Biliary strictures in pediatric liver transplant recipients - Early diagnosis and treatment results in excellent graft outcomes

Department of Surgery, School of Medicine, Washington University in St. Louis, St Louis, MO 63110, USA.
Pediatric Transplantation (Impact Factor: 1.44). 12/2009; 14(3):358-63. DOI: 10.1111/j.1399-3046.2009.01246.x
Source: PubMed


Biliary complications in pediatric LT are important causes of morbidity and graft loss. We examined our recent pediatric LT experience to determine the outcome of post-LT biliary complications and their relationship to graft type. All initially isolated LTs performed at our institution between January 1, 2000 and August 20, 2007 were reviewed. Recipient data, donor type, graft survival, and biliary complications data were examined. Of 66 LTs, 32 patients received whole organ grafts, and 34 received partial grafts; 11 split, seven reduced size, and 16 live donors. Seventy-seven percent of patients had biliary reconstruction using a RYH. Overall, 17 (26%) developed biliary complications, and 15 were diagnosed within six months post-LT. Live donor and split allografts had more biliary complications than reduced size or whole allografts (50% and 36% vs. 0% and 16%, respectively). Seventy-one percent responded to percutaneous or endoscopic treatment. Five failed initial non-operative management and required reoperation (one retransplantation). These data suggest that biliary strictures occur most frequently in live donor and split allografts and that non-operative therapy is highly successful. Partial grafts are essential in pediatric LT, and a high clinical suspicion for biliary complications combined with aggressive and early diagnosis and therapy rarely results in graft loss.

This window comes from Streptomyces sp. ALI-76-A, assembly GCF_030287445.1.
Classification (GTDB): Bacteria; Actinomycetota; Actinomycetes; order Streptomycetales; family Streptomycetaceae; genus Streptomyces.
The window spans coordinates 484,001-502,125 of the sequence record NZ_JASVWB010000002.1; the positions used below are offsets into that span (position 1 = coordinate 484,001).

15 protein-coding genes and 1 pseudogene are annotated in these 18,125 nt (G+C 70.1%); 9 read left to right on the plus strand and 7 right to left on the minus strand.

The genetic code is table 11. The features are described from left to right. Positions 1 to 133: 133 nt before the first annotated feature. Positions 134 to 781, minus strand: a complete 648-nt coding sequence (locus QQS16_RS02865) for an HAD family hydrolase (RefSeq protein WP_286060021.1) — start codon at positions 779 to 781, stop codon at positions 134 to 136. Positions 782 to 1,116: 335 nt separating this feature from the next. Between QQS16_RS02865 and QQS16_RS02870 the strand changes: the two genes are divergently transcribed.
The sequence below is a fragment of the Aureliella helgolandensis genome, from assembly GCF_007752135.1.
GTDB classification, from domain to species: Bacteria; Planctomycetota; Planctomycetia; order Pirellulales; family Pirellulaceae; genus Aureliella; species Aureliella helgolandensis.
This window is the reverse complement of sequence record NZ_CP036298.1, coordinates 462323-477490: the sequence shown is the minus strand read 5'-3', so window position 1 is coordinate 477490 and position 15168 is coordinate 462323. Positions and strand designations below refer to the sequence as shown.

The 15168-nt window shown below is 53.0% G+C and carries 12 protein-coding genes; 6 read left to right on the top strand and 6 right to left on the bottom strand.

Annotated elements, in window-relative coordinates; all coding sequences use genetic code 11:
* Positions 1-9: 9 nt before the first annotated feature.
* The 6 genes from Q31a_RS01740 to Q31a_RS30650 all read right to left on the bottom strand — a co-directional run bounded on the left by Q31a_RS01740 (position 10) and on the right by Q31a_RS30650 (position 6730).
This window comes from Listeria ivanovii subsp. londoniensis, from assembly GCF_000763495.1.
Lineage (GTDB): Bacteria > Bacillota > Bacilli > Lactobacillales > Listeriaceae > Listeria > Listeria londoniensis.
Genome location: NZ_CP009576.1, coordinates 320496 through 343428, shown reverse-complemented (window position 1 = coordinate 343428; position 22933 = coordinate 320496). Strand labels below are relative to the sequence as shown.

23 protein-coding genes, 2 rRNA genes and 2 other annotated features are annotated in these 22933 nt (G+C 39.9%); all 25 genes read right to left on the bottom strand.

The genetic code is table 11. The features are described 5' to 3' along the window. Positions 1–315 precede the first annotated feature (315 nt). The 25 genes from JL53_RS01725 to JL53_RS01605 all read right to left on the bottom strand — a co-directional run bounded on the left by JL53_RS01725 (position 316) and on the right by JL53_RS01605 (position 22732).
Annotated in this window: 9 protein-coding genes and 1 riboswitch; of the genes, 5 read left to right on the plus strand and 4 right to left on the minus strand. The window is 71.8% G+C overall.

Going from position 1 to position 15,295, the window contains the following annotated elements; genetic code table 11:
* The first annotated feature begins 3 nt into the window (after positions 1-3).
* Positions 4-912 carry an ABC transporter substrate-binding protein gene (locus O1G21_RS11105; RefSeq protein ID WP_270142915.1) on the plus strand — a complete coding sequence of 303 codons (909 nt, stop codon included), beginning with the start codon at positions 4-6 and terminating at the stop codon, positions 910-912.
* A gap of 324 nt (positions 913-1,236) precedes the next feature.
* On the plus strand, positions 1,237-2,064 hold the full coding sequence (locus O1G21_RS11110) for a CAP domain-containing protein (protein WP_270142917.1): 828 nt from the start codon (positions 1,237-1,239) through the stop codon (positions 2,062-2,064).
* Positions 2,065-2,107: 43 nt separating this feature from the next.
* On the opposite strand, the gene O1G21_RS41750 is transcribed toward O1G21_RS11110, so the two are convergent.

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    • "TABLE 2 . Pediatric Living Related Liver Transplant Recipients With BSs Subjected to PTC Recipients ( n ) LDLT ( n ) BS [ n ( % ) ] PTC Sessions [ n ( % ) ] Drainage Time ( Months ) Success Rate ( % ) Follow - Up ( Months ) Anderson et al . 18 ( 2010 ) 66 16 17 ( 26 ) NA 6 - 9 * 71 NA Sunku et al . 36 ( 2006 ) — 11 35 1 ( 66 ) § 3 34 54 ( 4 . 8 - 75 . 6 ) † Chok et al . 11 ( 2012 ) 78 78 13 ( 16 . 7 ) NA NA NA 79 . 5 Kling et al . 2 ( 2004 ) 47 47 8 ( 17 ) 11 ( 2 - 45 ) † 8 . 5 ( 2 - 58 ) † 100 56 6 37 ‡ Moreira et al . 15 ( 2010 ) — 16 35 1 ( 65 . 7 ) § 10 - 44 * 61 66 * The data a"
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